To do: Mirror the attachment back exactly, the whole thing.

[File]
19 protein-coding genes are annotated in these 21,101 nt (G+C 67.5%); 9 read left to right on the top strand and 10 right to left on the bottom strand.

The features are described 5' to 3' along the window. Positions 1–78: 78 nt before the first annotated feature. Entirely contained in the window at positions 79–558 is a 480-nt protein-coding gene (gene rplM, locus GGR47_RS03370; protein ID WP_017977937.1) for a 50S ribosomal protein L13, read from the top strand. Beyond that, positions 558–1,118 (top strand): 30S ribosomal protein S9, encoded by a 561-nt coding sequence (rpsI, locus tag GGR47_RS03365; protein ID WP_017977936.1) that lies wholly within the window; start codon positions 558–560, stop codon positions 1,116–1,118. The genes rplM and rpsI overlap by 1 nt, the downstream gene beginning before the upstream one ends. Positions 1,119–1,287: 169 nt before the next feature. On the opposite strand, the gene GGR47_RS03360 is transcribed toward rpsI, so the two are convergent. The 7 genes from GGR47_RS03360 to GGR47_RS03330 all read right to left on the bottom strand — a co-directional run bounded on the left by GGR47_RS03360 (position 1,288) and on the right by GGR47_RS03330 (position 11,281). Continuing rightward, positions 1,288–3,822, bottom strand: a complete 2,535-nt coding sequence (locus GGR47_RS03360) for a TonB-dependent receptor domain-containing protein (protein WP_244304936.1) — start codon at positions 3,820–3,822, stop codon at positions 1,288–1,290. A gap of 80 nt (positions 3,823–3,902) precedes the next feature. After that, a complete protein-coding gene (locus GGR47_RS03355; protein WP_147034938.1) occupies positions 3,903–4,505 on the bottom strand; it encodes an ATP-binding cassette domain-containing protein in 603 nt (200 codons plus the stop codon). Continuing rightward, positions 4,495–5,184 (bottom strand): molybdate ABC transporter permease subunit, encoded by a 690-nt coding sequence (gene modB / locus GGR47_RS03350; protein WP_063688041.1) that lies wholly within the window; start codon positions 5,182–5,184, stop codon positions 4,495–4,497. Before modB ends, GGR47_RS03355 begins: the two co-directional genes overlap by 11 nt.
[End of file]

19 protein-coding genes are annotated in these 21,101 nt (G+C 67.5%); 9 read left to right on the top strand and 10 right to left on the bottom strand.

The features are described 5' to 3' along the window. Positions 1–78: 78 nt before the first annotated feature. Entirely contained in the window at positions 79–558 is a 480-nt protein-coding gene (gene rplM, locus GGR47_RS03370; protein ID WP_017977937.1) for a 50S ribosomal protein L13, read from the top strand. Beyond that, positions 558–1,118 (top strand): 30S ribosomal protein S9, encoded by a 561-nt coding sequence (rpsI, locus tag GGR47_RS03365; protein ID WP_017977936.1) that lies wholly within the window; start codon positions 558–560, stop codon positions 1,116–1,118. The genes rplM and rpsI overlap by 1 nt, the downstream gene beginning before the upstream one ends. Positions 1,119–1,287: 169 nt before the next feature. On the opposite strand, the gene GGR47_RS03360 is transcribed toward rpsI, so the two are convergent. The 7 genes from GGR47_RS03360 to GGR47_RS03330 all read right to left on the bottom strand — a co-directional run bounded on the left by GGR47_RS03360 (position 1,288) and on the right by GGR47_RS03330 (position 11,281). Continuing rightward, positions 1,288–3,822, bottom strand: a complete 2,535-nt coding sequence (locus GGR47_RS03360) for a TonB-dependent receptor domain-containing protein (protein WP_244304936.1) — start codon at positions 3,820–3,822, stop codon at positions 1,288–1,290. A gap of 80 nt (positions 3,823–3,902) precedes the next feature. After that, a complete protein-coding gene (locus GGR47_RS03355; protein WP_147034938.1) occupies positions 3,903–4,505 on the bottom strand; it encodes an ATP-binding cassette domain-containing protein in 603 nt (200 codons plus the stop codon). Continuing rightward, positions 4,495–5,184 (bottom strand): molybdate ABC transporter permease subunit, encoded by a 690-nt coding sequence (gene modB / locus GGR47_RS03350; protein WP_063688041.1) that lies wholly within the window; start codon positions 5,182–5,184, stop codon positions 4,495–4,497. Before modB ends, GGR47_RS03355 begins: the two co-directional genes overlap by 11 nt.